fbpx
Comment

Now let’s fight for a People’s Vote on Brexit deal

by Hugo Dixon | 20.06.2018

The compromise agreed today over a “meaningful vote” for MPs at the end of the Brexit talks isn’t perfect. But it’s a good enough basis for winning a campaign to get a People’s Vote if Theresa May comes back with a miserable deal towards the end of the year, as seems only too likely. This is the prize we now need to focus our energy on.

Now that a meaningful vote of sorts is in the bag, the campaign for a People’s Vote will gain energy. More and more people will realise that Brexit is not a done deal. This will give them even greater reason to put effort, time and money into the campaign.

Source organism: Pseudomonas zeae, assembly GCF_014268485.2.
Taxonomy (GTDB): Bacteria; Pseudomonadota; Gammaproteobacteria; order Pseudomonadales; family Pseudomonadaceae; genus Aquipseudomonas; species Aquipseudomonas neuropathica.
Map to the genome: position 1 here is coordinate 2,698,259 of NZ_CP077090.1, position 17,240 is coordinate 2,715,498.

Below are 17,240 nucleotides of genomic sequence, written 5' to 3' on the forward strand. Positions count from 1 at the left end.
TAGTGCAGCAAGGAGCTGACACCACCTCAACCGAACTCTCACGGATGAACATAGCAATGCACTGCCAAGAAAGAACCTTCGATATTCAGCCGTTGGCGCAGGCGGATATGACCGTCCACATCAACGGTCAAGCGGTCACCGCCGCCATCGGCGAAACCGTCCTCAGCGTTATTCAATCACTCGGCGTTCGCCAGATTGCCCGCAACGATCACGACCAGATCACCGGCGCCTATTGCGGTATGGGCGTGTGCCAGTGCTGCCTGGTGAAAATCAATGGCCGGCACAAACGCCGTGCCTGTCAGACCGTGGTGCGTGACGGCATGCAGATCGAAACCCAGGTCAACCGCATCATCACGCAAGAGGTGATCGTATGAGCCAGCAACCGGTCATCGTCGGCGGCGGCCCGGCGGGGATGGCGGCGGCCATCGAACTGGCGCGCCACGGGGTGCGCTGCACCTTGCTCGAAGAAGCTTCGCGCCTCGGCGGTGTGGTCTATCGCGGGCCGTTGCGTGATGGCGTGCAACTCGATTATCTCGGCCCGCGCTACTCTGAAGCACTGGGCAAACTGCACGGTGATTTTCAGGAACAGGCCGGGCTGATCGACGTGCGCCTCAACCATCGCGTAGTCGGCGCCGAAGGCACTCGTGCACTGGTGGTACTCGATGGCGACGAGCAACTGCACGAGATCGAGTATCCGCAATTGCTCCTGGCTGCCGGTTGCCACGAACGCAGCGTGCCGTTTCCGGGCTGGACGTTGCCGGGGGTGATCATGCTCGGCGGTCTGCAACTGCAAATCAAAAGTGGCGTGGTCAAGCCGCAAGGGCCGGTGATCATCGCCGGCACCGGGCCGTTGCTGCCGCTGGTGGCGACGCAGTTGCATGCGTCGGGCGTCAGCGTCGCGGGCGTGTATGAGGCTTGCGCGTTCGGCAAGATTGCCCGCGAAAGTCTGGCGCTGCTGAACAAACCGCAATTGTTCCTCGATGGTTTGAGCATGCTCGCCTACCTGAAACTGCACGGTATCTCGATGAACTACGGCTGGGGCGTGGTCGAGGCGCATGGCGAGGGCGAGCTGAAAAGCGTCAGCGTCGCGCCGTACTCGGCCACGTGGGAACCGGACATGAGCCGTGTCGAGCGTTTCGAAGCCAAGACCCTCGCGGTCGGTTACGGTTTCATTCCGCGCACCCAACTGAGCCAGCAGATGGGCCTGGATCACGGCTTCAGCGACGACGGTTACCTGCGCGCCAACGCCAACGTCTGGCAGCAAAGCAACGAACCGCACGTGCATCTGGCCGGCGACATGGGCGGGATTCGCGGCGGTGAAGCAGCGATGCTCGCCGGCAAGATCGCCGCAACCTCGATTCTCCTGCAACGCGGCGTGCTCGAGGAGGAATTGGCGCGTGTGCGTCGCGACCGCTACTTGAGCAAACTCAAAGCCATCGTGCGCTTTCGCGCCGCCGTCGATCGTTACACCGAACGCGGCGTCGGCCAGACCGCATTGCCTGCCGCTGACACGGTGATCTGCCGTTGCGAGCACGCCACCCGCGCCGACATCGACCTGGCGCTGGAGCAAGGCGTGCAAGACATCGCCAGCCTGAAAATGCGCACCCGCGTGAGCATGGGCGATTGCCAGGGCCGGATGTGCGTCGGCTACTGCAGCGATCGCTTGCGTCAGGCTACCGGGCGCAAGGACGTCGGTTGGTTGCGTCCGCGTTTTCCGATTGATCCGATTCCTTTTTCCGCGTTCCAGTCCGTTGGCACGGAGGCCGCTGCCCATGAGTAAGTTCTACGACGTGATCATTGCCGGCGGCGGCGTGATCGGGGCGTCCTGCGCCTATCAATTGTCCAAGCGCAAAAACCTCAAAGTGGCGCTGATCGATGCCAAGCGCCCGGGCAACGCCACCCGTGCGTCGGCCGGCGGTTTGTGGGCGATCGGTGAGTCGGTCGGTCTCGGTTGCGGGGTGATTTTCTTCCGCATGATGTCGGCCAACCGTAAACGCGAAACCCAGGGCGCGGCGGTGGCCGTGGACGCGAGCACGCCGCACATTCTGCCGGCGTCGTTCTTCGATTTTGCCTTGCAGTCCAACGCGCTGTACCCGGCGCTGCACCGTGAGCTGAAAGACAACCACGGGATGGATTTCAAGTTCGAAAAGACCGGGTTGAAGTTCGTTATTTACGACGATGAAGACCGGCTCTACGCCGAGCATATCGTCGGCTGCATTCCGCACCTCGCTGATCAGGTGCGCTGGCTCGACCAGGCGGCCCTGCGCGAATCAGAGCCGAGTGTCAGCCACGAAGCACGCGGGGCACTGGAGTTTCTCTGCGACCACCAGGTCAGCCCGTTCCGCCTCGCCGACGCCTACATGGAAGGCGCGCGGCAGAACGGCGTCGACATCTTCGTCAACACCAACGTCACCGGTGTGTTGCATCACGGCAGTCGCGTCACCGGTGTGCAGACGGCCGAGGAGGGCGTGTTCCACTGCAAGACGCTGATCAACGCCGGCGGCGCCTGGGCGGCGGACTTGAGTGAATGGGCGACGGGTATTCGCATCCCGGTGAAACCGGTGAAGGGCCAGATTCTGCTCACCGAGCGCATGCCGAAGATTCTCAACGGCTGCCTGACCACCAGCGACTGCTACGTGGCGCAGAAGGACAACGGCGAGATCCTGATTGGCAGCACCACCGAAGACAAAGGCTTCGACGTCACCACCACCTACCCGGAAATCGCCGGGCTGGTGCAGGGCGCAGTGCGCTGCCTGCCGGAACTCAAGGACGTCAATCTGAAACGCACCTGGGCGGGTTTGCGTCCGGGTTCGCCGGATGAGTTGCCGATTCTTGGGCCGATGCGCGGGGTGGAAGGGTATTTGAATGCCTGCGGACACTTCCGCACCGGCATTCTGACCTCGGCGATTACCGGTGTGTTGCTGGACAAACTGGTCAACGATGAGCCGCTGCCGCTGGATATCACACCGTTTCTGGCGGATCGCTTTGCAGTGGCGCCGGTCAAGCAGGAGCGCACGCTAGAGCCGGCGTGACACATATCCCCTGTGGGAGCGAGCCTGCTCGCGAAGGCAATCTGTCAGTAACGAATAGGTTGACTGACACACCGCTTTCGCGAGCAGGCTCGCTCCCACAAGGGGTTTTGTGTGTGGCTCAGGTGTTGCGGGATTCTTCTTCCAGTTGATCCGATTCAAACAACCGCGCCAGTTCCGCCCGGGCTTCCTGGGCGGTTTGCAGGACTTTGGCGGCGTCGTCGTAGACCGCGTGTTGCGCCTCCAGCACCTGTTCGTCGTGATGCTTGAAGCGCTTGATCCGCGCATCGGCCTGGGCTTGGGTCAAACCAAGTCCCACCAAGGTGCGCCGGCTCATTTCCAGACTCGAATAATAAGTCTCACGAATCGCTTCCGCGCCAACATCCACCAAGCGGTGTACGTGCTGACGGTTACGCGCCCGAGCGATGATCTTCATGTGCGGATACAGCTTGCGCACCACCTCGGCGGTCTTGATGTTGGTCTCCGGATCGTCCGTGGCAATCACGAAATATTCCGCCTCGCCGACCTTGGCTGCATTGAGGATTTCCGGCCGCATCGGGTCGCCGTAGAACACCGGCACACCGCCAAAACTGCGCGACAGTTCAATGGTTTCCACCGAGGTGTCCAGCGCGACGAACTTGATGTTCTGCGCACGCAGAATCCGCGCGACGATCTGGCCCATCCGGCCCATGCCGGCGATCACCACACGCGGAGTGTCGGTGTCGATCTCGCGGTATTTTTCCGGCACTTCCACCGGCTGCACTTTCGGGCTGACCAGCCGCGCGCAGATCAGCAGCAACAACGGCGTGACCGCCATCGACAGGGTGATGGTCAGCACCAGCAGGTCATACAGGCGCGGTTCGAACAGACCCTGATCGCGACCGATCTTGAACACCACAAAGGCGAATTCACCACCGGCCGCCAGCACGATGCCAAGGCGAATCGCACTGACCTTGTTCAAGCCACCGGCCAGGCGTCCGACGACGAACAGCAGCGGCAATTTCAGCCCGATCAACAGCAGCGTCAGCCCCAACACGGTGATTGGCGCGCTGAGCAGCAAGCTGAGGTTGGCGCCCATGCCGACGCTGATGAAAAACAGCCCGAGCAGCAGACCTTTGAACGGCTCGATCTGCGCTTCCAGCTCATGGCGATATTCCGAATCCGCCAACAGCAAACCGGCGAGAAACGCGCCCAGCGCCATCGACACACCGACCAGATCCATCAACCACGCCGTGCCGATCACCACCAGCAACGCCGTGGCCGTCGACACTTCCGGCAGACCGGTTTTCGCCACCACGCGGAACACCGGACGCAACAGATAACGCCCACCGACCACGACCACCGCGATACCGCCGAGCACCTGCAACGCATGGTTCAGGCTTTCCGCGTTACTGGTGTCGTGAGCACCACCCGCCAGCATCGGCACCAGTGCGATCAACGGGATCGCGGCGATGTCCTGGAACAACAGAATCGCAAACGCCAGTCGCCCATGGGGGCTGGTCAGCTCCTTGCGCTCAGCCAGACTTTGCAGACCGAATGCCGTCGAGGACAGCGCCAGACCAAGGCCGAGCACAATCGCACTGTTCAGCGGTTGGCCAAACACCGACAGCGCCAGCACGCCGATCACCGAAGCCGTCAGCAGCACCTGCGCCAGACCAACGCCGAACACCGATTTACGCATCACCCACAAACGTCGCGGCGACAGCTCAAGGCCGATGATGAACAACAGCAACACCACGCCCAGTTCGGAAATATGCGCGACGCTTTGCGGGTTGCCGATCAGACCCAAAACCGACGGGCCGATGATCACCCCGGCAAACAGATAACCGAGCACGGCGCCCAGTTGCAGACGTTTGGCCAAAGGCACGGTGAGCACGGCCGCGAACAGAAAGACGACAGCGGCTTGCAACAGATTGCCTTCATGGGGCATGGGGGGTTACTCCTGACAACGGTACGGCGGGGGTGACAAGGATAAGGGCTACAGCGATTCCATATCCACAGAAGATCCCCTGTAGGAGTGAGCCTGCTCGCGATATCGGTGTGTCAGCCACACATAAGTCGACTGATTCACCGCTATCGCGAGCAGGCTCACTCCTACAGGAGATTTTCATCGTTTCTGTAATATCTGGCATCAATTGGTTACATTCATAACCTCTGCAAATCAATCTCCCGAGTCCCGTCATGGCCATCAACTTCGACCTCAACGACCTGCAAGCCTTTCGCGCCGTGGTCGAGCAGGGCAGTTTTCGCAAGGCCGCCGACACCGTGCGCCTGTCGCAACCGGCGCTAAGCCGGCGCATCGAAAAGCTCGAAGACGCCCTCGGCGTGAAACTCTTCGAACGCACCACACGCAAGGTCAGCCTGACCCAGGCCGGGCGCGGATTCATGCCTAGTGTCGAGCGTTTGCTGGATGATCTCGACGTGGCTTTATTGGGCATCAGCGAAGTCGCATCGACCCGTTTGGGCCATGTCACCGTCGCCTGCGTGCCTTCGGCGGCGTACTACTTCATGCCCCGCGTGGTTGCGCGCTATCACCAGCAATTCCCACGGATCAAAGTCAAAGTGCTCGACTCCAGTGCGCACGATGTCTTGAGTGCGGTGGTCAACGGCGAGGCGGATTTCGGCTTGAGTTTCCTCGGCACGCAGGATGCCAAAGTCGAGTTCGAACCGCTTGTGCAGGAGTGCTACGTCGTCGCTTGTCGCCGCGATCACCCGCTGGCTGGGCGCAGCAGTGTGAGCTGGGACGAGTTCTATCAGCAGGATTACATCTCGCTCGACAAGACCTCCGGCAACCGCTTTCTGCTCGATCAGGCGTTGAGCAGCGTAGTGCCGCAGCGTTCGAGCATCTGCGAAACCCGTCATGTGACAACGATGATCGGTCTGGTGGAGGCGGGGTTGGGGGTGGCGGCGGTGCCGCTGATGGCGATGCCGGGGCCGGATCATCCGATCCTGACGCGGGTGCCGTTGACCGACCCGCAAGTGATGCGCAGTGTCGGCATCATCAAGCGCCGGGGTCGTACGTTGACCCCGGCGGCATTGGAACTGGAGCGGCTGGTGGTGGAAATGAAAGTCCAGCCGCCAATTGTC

That, in turn, will help persuade more MPs that the people should have the final say on Brexit. Jeremy Corbyn, who whipped his MPs into backing a meaningful vote, will be under increasing pressure to support a People’s Vote.

The BBC, and the rest of the media, will also be expected to give more attention to our campaign. The oxygen of publicity will put wind in our sails.

The government had previously insisted that the “meaningful vote” at the end of the talks would be a motion that MPs could not amend. Parliament would have to rubber-stamp its deal or stand by idly as we crashed out of the EU without a deal.

Demand a vote on the Brexit deal

Click here to find out more